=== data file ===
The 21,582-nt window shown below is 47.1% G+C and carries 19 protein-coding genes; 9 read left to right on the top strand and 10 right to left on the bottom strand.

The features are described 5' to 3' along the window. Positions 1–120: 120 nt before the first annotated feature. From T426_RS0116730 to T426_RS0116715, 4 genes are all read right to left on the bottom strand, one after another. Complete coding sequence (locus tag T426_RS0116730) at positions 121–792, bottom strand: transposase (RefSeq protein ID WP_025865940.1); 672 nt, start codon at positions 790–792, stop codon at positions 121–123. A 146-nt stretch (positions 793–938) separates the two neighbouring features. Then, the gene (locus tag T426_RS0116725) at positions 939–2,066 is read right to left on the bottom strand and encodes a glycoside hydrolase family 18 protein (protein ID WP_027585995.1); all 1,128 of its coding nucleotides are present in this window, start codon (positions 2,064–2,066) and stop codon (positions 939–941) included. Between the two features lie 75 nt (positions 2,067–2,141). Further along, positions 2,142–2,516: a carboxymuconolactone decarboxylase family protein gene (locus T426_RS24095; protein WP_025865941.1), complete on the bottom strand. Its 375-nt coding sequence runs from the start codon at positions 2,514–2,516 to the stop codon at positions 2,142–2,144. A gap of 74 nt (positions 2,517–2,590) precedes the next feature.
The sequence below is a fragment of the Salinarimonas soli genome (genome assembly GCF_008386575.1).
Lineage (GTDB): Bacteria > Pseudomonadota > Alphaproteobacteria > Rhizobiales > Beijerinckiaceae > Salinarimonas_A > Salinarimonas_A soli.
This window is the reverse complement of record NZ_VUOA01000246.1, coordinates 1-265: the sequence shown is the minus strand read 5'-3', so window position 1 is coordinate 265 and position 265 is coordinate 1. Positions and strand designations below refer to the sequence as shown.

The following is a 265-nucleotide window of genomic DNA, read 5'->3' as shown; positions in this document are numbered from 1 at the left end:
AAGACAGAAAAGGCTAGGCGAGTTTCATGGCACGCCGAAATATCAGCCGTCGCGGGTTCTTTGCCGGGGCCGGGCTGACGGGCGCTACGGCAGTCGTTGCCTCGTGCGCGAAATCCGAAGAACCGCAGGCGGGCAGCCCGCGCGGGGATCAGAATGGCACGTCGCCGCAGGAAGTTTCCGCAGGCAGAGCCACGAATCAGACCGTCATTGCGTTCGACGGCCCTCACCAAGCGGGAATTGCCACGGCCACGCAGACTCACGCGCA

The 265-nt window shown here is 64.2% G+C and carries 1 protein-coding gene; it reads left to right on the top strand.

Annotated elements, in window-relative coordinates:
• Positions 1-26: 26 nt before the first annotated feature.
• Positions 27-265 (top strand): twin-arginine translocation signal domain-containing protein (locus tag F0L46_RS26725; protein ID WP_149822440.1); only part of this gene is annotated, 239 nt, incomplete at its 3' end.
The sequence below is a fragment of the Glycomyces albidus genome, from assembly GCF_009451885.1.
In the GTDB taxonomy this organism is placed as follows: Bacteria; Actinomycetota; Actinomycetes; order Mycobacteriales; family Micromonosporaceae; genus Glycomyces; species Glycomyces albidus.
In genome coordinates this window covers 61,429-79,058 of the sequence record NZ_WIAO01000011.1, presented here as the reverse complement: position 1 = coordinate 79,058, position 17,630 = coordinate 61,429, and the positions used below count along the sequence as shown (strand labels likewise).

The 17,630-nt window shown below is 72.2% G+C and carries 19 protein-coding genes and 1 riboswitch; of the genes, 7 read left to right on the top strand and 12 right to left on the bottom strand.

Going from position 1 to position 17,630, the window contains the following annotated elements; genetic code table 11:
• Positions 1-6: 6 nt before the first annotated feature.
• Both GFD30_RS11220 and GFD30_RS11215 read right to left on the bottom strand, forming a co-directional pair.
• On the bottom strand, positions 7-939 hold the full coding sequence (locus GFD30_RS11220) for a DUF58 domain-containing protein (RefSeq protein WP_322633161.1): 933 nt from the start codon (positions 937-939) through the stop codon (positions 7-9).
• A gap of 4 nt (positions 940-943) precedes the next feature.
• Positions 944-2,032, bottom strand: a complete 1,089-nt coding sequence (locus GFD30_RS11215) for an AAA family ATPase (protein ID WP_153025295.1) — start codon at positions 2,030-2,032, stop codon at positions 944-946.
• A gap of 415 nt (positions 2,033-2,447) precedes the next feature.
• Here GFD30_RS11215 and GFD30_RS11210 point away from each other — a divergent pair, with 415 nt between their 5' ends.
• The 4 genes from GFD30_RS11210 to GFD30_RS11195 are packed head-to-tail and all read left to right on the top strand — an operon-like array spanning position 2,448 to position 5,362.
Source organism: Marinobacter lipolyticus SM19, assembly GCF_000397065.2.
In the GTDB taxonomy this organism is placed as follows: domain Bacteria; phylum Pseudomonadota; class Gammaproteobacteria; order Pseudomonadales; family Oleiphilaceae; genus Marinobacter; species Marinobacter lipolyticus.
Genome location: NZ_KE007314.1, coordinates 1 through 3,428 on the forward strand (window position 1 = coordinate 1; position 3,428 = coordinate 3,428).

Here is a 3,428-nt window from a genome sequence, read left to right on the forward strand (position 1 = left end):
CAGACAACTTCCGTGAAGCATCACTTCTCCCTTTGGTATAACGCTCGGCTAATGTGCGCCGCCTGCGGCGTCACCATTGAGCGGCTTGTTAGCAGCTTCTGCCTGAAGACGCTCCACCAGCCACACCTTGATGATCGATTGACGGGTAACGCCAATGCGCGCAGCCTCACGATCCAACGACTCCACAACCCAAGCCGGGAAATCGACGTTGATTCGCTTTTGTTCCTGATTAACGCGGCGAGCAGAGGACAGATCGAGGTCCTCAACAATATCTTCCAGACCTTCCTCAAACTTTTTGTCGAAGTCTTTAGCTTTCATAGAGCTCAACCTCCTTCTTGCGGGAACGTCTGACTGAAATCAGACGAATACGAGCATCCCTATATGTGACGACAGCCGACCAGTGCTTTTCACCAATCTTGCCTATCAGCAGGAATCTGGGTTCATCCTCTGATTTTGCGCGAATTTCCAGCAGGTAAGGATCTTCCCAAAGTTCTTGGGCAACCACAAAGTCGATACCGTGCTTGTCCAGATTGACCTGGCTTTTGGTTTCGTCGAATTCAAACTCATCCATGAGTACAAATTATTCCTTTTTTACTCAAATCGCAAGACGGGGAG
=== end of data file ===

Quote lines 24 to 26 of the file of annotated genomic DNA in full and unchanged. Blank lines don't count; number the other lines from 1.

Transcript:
• The 4 genes from GFD30_RS11210 to GFD30_RS11195 are packed head-to-tail and all read left to right on the top strand — an operon-like array spanning position 2,448 to position 5,362.
Source organism: Marinobacter lipolyticus SM19, assembly GCF_000397065.2.
In the GTDB taxonomy this organism is placed as follows: domain Bacteria; phylum Pseudomonadota; class Gammaproteobacteria; order Pseudomonadales; family Oleiphilaceae; genus Marinobacter; species Marinobacter lipolyticus.